The sea slug Alderia willowi (Krug et al., 2007) (Heterobranchia: Sacoglossa) is a specialist herbivore with bet-hedging larval strategies that provide an opportunity to investigate how signaling pathways control settlement in larvae with differing habitat requirements (Krug, 2007; Krug, 2009). Slugs produce clutches of either planktotrophic larvae, which are long-lived and feeding, or short-lived lecithotrophic larvae, which can metamorphose without feeding (Krug, 1998). Moreover, lecithotrophic clutches hatch two larval types with differing settlement requirements. Non-selective larvae undergo spontaneous metamorphosis within 2 days of hatching, and thus behave like the ageing ‘desperate’ larvae of generalist taxa, settling in the absence of any extrinsic habitat cues (Krug, 2001). The remaining larvae from a clutch swim for up to 2 weeks in filtered seawater, delaying metamorphosis until either encountering dissolved or adsorbed cues from the adult host alga Vaucheria longicaulis Hoppaugh, or dying. These older, selective larvae conform to predictions of the ‘death before dishonor’ hypothesis, remaining dependent on induction by Vaucheria cues as they age. However, selective larvae eventually respond to lower doses of the algal cue if unable to sustain their energy levels by facultative feeding, revealing a connection between larval metabolism and cue sensitivity (Botello and Krug, 2006).
The unusual life history of A. willowi provides a chance to explore how the ecology of settlement affects the function of signaling pathways in non-selective versus selective offspring of the same organism. Prior work suggests that inhibition of the NO/cGMP pathway should induce metamorphosis in non-selective larvae, but not in older, selective larvae. Here, we test the hypothesis that NO signaling acts as a regulator of metamorphosis in non-selective (early-settling) larvae of A. willowi, but as a modulator of habitat choice in older, selective larvae. We also tested the function of serotonin and dopamine to assess whether selective and non-selective larvae differ only in NO/cGMP signaling, or in other multiple pathways known to affect metamorphosis.
MATERIALS AND METHODS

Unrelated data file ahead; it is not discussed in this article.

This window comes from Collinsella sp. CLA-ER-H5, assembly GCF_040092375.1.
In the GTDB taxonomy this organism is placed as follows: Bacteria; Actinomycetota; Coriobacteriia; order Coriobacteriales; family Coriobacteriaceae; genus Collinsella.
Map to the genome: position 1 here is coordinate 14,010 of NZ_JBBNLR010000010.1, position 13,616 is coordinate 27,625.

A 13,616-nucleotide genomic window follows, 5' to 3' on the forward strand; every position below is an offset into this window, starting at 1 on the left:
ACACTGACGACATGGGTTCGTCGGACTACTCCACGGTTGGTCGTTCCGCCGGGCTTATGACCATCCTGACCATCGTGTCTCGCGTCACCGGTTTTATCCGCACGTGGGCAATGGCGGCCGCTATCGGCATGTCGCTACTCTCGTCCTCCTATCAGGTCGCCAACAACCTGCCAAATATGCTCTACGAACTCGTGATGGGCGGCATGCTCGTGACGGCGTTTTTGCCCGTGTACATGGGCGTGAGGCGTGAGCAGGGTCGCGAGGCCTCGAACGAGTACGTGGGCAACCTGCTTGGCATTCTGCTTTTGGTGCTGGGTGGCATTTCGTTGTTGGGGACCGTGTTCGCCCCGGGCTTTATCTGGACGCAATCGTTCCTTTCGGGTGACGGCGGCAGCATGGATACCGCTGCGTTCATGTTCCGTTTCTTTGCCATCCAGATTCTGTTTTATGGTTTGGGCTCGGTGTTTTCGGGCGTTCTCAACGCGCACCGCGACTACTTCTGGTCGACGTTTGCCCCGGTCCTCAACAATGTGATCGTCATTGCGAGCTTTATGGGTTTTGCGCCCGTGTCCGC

Collection of specimens and larvae
Adult A. willowi and patches of the host alga V. longicaulis were collected from the high intertidal zone of mudflats in southern California from 2007 to 2008. Individual slugs were held overnight in dishes of 0.45 μm filtered seawater (FSW) for oviposition. Lecithotrophic clutches were identified by egg size (Krug, 1998) and transferred to individual dishes of FSW. Clutches were held at room temperature (22–25°C), and FSW was changed every other day, until hatching (~5 days). In A. willowi, lecithotrophic larvae are competent to metamorphose at hatching, but only a subset metamorphose spontaneously in the first 2 days post-hatching in FSW; typically a third of larvae are non-selective, but the percentage is highly variable among clutches (Krug, 2001). The remaining selective larvae are functionally non-feeding lecithotrophs in FSW, capable of completing metamorphosis but unable to supplement maternally endowed yolk reserves when held without food (Botello and Krug, 2006).
Patches of V. longicaulis from the Kendall-Frost Northern Wildlife Preserve (San Diego, CA, USA) were grown at 16°C under a 12 h photoperiod and used to prepare a stock solution of the algal carbohydrates that induce metamorphosis (Krug and Manzi, 1999; Krug and Zimmer, 2004). Algal tissue (1.34 g wet mass) was boiled in 50 ml distilled water for 10 min, and the resulting boiled V. longicaulis extract (BVE) was filtered through a 100 μm Nitex mesh and centrifuged to clarity. The BVE stock was diluted with FSW and used in dose–response experiments as described by Krug and Zimmer (Krug and Zimmer, 2000a), expressing ‘dose’ as a percentage of undiluted extract.
Pharmacological manipulation of spontaneous metamorphosis